Counselling Deaf Clients: Politics, Practice and Process
Munro, Louise E., Philp, Kay M., Lowe, Roger D., & Biggs, Herbert C. (2005) Counselling Deaf Clients: Politics, Practice and Process. In Australian Counselling and Supervision Conference, February 2005, Brisbane.
The Deaf community in Australia comprises a small but diverse group of people with a rich, distinctive culture, unified by a common language and history. In recent times, there has been an increasing awareness among ‘hearing’ counsellors of the importance of understanding deafness and Deaf culture in order to more appropriately meet the needs of this client group. This paper will address political, practice, and research issues relevant to the improvement of counselling services provided by hearing therapists for clients from the Deaf community. Firstly, in regard to politics, the paper will highlight some of the tensions between medical and cultural models of deafness and how these frameworks can impact upon the understanding of deafness. Secondly, it will be proposed that constructionist counselling approaches, and narrative therapy in particular, may provide a more culturally and linguistically relevant approach for practice with both clients and interpreters. Lastly, some of the dilemmas of counselling research specific to this client group will be discussed, together with the author’s own work in these areas. The paper will benefit therapists working in cross-cultural settings, or working with interpreters, and those interested in the dilemmas of counselling research.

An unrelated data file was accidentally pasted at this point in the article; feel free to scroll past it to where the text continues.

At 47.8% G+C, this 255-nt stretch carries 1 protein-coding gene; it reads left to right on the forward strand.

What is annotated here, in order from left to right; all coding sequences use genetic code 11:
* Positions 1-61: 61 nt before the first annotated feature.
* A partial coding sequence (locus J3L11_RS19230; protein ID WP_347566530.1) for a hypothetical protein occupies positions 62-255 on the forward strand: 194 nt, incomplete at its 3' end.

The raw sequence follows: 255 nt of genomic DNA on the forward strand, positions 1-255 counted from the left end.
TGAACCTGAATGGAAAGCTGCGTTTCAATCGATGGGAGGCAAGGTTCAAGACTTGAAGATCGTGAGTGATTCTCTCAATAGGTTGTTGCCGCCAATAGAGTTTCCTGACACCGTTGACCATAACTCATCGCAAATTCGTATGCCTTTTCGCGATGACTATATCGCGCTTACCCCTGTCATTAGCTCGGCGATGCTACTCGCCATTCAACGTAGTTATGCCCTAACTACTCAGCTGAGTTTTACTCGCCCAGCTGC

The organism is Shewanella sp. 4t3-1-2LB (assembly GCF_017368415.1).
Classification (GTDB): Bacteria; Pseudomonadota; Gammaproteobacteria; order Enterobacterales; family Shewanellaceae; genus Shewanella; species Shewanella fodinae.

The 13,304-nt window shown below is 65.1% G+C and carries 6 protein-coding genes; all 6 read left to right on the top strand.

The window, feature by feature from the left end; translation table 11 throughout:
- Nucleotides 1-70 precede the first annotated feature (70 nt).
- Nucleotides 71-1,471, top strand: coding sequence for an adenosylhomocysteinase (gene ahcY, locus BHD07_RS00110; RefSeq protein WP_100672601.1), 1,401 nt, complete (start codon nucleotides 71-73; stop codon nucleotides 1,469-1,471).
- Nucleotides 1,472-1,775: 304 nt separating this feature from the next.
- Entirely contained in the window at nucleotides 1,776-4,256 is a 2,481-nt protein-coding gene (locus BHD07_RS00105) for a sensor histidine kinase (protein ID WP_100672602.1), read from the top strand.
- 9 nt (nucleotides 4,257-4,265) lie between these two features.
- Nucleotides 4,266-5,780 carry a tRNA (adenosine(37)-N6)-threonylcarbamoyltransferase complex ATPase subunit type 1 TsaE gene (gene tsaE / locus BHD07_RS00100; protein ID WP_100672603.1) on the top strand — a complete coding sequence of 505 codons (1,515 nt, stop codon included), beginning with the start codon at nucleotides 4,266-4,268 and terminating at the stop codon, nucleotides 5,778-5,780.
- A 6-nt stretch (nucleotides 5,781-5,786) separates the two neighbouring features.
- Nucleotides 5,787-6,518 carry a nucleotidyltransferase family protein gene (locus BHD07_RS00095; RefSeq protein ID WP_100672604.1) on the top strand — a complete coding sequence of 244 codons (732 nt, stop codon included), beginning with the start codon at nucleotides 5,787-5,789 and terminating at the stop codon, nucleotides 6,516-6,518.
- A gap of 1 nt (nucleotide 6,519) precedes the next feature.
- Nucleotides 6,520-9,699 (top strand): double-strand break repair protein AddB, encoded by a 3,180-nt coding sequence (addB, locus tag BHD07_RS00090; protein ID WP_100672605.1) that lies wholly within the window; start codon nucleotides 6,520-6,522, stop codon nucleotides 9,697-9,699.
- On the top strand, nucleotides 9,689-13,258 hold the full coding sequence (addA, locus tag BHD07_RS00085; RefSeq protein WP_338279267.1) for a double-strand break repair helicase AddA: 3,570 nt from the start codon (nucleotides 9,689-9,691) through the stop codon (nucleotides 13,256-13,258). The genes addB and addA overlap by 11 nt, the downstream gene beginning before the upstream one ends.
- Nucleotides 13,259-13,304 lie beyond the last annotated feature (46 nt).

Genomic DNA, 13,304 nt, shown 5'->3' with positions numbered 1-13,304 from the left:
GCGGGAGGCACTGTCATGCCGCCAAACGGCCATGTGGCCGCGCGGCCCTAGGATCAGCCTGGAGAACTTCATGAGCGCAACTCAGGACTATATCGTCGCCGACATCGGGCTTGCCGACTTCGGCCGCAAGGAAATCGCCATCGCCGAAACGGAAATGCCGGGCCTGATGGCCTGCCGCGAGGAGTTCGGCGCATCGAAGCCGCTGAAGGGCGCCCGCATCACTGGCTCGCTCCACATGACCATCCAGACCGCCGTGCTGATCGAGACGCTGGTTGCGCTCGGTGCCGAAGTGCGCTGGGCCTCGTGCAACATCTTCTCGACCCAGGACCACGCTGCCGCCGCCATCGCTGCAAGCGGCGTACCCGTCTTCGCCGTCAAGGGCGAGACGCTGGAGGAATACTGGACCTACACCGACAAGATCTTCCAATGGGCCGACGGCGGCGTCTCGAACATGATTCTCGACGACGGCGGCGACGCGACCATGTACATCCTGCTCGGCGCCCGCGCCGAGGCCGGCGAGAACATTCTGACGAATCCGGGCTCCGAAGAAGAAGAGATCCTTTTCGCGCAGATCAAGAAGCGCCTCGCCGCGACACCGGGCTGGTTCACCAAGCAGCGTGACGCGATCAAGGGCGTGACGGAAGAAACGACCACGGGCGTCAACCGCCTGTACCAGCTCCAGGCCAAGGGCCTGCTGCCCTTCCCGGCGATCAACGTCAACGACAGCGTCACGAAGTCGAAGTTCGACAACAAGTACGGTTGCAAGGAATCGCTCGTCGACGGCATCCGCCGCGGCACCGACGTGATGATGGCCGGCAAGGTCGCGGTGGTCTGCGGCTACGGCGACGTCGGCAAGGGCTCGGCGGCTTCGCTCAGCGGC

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|Item Type:||Conference Paper|
|Keywords:||Deaf, Constructionist, Research|
|Divisions:||Current > QUT Faculties and Divisions > Faculty of Health
Current > Institutes > Institute of Health and Biomedical Innovation
|Copyright Owner:||Copyright 2005 (please consult author)|
|Deposited On:||24 Nov 2005 00:00|
|Last Modified:||29 Feb 2012 13:14|
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